The following is a guest blog post from Aaron Dubrow, Public Affairs Specialist for the Office of Legislative and Public Affairs (OLPA) at the National Science Foundation (NSF), and Gera Jochum, Communications Specialist for the Computer and Information Science and Engineering (CISE) Directorate at the NSF. Today, the White House hosted its first Summit on Computer Science for All to celebrate progress and announce new commitments for the initiative. As the lead Federal agency responsible for building the research knowledge base for Computer Science (CS) education, the National Science Foundation (NSF) announced more than $25 million in awards since the initiative was launched just seven months ago. These new awards accelerate NSF’s ongoing efforts […]
The goal of the Computing Community Consortium (CCC) is to catalyze the computing research community to debate longer range, more audacious research challenges; to build consensus around research visions; to evolve the most promising visions toward clearly defined initiatives; and to work with the funding organizations to move challenges and visions toward funding initiatives. The purpose of this blog is to provide a more immediate, online mechanism for dissemination of visioning concepts and community discussion/debate about them.
Archive for the ‘CS education’ category
The White House recently released their list of 100 examples of President Obama’s leadership in science, technology, and innovation. The list includes many computing related commitments such as supported millions of students with ConnectEd, created a new pipeline for well-paying tech jobs, and called for computer science education for all. The Computing Community Consortium (CCC) has contributed to many of these examples. #34 is the National Robotics Initiative (NRI). In June 2011, the Administration established the National Robotics Initiative to spur research and development in a variety of robotics applications, including healthcare, agriculture, manufacturing, space exploration, and national security. The CCC’s 2008 Robotics Roadmap was a key catalyst for the NRI and […]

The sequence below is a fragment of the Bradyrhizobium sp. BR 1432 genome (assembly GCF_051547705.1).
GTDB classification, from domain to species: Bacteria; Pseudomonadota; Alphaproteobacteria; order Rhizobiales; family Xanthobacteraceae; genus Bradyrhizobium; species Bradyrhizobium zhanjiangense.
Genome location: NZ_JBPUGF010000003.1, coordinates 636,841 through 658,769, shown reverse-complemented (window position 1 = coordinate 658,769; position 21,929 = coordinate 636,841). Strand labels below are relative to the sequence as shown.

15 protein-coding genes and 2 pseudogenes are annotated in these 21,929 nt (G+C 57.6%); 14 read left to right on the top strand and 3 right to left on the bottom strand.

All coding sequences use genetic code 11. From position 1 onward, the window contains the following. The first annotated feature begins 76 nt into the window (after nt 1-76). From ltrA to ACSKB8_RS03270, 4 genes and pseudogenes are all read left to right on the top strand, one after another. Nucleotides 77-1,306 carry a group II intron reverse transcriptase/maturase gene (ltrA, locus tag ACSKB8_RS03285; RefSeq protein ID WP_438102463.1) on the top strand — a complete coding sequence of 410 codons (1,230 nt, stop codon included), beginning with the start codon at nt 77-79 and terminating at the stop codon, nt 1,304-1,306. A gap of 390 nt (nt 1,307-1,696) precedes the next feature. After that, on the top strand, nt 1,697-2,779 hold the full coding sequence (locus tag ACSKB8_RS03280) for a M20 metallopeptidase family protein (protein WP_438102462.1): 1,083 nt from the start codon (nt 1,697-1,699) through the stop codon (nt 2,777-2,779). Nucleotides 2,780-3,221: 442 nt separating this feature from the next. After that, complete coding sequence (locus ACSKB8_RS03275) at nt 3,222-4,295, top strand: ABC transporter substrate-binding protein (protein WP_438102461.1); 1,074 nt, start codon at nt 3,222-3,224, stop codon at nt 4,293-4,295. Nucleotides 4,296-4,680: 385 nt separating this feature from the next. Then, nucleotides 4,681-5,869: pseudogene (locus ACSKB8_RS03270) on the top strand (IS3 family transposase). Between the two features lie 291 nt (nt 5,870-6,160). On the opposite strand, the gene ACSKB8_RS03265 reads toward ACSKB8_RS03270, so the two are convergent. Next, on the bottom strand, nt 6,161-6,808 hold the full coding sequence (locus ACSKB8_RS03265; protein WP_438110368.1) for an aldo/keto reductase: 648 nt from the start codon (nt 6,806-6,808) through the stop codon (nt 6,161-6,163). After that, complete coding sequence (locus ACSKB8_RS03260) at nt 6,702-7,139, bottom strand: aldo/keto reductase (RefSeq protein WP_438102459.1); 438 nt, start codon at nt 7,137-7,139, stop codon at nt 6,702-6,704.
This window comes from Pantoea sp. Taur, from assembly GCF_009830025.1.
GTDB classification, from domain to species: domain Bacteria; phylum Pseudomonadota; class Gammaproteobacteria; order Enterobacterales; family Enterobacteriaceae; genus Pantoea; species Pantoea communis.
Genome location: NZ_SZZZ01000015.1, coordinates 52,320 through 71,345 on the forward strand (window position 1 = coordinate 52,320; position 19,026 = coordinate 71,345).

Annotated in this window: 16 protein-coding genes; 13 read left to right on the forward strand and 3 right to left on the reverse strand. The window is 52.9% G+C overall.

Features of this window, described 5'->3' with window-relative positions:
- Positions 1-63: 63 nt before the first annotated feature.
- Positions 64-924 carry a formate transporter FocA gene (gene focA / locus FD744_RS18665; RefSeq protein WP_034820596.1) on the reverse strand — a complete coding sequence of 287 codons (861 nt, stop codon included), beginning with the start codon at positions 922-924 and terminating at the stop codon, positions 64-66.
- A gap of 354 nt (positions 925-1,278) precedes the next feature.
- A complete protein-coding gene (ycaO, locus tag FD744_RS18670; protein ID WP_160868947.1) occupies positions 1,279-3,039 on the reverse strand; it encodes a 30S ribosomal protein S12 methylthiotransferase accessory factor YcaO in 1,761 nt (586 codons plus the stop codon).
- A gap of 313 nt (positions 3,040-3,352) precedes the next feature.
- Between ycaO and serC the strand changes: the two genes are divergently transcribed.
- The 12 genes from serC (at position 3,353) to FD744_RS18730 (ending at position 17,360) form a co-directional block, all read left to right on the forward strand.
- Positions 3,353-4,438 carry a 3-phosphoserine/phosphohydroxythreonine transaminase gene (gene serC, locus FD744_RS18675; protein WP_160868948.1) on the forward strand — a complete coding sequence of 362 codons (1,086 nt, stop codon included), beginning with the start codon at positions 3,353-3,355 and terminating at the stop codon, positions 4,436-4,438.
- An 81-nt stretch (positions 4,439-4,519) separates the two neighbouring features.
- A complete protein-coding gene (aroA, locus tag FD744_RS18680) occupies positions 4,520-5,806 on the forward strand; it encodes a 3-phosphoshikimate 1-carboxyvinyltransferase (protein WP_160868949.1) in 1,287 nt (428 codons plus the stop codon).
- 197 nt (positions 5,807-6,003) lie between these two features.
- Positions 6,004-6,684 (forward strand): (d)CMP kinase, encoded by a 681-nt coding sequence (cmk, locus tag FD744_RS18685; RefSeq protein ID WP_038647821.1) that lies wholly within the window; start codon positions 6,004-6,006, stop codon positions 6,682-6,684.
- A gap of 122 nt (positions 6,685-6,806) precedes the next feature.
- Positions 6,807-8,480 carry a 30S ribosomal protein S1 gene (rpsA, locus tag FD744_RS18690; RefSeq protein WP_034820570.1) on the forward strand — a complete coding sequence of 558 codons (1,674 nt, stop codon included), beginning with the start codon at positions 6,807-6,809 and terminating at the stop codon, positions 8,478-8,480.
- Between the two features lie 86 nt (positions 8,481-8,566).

Contributions to this post were provided by Andrew Ko, University of Washington. Andrew J. Ko is an Associate Professor at the University of Washington Information School and an Adjunct Associate Professor in Computer Science and Engineering. His research focuses on interactions between people and code, spanning the areas of human-computer interaction, software engineering, and more recently computing education. Ko maintains a blog called Bits and Behavior in which he muses “about software and the world’s attempt to understand it.” A recent blog post, however, was a little more personal and talked about his transition from studying developer tools and productivity to “shaping how developers (and developers-in-training) learn and shape their […]
This weekend the president unveiled a historic plan which will revolutionize the way students are taught in schools, by giving them a chance to learn computer science (CS). With the shifting economy, policy makers, business leaders, and educators are finally recognizing that CS is a basic skill necessary for economic opportunity and social mobility. This is a change that our community has recognized for many years. As we noted a few weeks ago with the release of our Computing Education Whitepaper, President Obama said in his final State of the Union Address, that “helping students learn to write computer code” was among his goals for the year ahead. A growing […]
The following is a blog post by Ran Libeskind-Hadas, R. Michael Shanahan Professor and Computer Science Department Chair at Harvey Mudd College, Co-Chair of CRA’s Education subcommittee (CRA-E), and former Computing Community Consortium (CCC) Council Member and Debra Richardson, founding Dean of the UC Irvine Bren School of Information and Computer Science and CCC Council Member. Mayor Bill de Blasio announced this week that every public school in New York City- elementary through high school – must offer computer science courses to all students within ten years. It is estimated that fewer than 10% of schools in New York City currently offer a CS course and only 1% of students take such a course. CS will not be required of […]
The following is a blog post by Ran Libeskind-Hadas, R. Michael Shanahan Professor and Computer Science Department Chair at Harvey Mudd College and Computing Community Consortium (CCC) Council Member, that was recently posted in the Huffington Post. Here are three good reasons why every college student should take an introductory computer science course. First, computing has become an inextricable part of our lives. Understanding how computers and software work, what they can and can’t do, and their impact on society is, therefore, an important part of a modern liberal arts education. Second, computing is a creative endeavor at the crossroads of engineering, mathematics, psychology, and the arts. A well-conceived computer science course can integrate problem solving, […]